Losing your job can be devastating, particularly if it was unforeseen or unexpected. Although companies are sometimes permitted to lay people off without notice, this doesn’t provide you with any solace following an unanticipated job loss.

As well as having a detrimental impact on your financial situation, losing your job can be damaging to your mental and physical health. Even if your job loss wasn’t directly connected to your performance, and was caused by the company downsizing, for example, it’s not unusual to feel stressed, depressed and overwhelmed immediately after being cut loose. However, there are steps you can take to improve your situation and get back on your feet.

1. Calm down

Upon finding out you’re going to be losing your job role, the normal reaction is to panic. Your mind may start working overtime, trying to figure out how you’ll cope, but it can be difficult to focus when you’re worked up and emotional. Allow the initial shock of the situation to reduce before you make any decisions, and don’t allow the panic to make you react badly in the workplace. Although you may feel angry or frustrated, there’s no need to let this affect your professionalism. Keeping a cool head is the best way to cope following a job loss, and it will help you to cope with the situation more effectively. 

2. Assess Your Finances

Look at your current financial situation and determine whether or not you will be able to pay your bills for a month or two, even if you don’t find work straight away. If you have some savings to fall back on, work out how long you can manage without work, so you know exactly how long you can manage without an income. If not, calculate how much you need to earn in order to pay your bills.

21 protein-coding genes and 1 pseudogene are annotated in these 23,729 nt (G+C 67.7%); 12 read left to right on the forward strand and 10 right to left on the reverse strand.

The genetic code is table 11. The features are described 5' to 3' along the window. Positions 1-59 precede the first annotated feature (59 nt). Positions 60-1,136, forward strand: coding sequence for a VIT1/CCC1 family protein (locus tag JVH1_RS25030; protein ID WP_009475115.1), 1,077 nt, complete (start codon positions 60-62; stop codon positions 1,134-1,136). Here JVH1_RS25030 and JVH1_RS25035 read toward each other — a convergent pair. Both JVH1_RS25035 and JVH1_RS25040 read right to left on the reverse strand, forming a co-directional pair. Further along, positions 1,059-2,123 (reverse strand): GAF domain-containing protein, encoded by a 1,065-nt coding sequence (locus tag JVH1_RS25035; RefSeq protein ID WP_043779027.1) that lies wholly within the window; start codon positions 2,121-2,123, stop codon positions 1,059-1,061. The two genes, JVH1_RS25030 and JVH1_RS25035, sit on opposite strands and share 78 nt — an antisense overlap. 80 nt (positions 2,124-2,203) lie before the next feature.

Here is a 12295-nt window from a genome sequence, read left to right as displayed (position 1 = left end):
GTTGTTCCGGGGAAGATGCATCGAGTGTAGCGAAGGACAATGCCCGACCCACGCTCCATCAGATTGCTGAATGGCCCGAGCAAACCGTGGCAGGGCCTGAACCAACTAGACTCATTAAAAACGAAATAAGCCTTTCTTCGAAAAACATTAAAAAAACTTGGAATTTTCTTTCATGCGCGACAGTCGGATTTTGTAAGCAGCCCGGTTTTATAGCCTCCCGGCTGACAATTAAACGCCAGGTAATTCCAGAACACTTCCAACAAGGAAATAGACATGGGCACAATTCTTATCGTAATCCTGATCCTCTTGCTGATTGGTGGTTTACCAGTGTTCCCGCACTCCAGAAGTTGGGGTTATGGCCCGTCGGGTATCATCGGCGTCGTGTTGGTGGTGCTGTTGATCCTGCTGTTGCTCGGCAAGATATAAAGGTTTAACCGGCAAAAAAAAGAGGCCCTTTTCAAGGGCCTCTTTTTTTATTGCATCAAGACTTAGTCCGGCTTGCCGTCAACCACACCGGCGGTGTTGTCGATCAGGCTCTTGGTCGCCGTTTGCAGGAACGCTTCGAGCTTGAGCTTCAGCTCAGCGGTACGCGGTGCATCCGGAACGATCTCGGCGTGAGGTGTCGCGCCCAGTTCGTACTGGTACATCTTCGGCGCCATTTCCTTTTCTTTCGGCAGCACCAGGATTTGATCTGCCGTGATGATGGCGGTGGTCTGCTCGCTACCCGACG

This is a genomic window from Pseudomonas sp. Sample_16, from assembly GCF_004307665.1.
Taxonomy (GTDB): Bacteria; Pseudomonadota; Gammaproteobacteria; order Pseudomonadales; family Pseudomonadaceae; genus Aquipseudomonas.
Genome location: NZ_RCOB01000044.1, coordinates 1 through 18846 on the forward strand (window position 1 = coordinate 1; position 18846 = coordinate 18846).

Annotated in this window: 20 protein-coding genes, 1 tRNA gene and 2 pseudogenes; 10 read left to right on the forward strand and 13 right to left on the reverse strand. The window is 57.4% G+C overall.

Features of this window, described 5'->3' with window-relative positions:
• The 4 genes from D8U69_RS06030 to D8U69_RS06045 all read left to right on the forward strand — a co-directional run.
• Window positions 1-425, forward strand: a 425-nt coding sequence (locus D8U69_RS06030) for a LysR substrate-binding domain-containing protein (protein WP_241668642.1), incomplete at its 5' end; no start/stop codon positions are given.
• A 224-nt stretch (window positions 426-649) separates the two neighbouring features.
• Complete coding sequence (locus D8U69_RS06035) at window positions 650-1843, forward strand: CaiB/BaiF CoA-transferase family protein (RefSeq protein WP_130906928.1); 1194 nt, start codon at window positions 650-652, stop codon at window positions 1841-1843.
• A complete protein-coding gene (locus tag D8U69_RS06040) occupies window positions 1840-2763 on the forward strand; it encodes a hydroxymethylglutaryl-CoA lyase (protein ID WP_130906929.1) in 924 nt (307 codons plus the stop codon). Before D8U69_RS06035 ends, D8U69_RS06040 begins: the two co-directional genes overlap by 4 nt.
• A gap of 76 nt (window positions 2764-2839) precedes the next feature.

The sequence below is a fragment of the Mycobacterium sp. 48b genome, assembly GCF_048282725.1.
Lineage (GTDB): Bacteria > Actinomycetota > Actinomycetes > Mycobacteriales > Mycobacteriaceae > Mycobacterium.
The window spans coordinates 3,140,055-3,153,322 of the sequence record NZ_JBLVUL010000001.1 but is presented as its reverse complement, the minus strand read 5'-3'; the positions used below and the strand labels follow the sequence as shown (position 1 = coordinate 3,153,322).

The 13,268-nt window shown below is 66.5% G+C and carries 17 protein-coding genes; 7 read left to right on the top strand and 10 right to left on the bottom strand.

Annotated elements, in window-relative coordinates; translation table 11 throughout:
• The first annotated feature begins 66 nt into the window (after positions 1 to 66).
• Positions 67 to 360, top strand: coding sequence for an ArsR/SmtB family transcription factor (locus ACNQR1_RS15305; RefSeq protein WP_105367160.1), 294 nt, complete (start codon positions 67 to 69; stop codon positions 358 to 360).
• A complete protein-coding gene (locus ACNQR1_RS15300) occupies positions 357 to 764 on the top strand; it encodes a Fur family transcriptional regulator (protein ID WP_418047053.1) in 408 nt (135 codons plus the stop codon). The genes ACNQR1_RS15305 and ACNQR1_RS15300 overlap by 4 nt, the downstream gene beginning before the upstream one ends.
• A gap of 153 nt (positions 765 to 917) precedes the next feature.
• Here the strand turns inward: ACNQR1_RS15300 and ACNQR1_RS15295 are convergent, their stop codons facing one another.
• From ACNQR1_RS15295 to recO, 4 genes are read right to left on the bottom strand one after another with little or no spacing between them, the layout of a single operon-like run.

Take a look at your current subscriptions, memberships, and bills, and cancel the ones you no longer need, use or want. Similarly, look around for better deals than you’re currently getting and make changes if it’s going to save you money. Using a new energy provider could save you a fortune in fuel bills, for example, and switching to a new internet service could cut your monthly bills dramatically.

3. Get Professional Advice

Although employers are often able to fire employees without notice, there are some instances in which it may not be appropriate for them to do so. Examine the reasons they’ve given you for job losses, and seek professional advice if you think you need it. Furthermore, you may need to decide whether the company’s reasons for laying off employees is as transparent as it should be. 

If you’ve been hurt or injured at work, for example, don’t accept being laid off without getting legal advice. If the incident wasn’t your fault, you may be entitled to personal injury compensation and an experienced attorney, such as https://www.marksandharrison.com/personal-injury-attorney/, could provide the help you need.  While your company may not have to keep you on or offer you your job back, they may be required to pay you personal injury compensation following an accident that wasn’t your fault. This compensation could tide you over while you’re recovering from your injuries and may prevent you from getting into debt while you’re unable to work.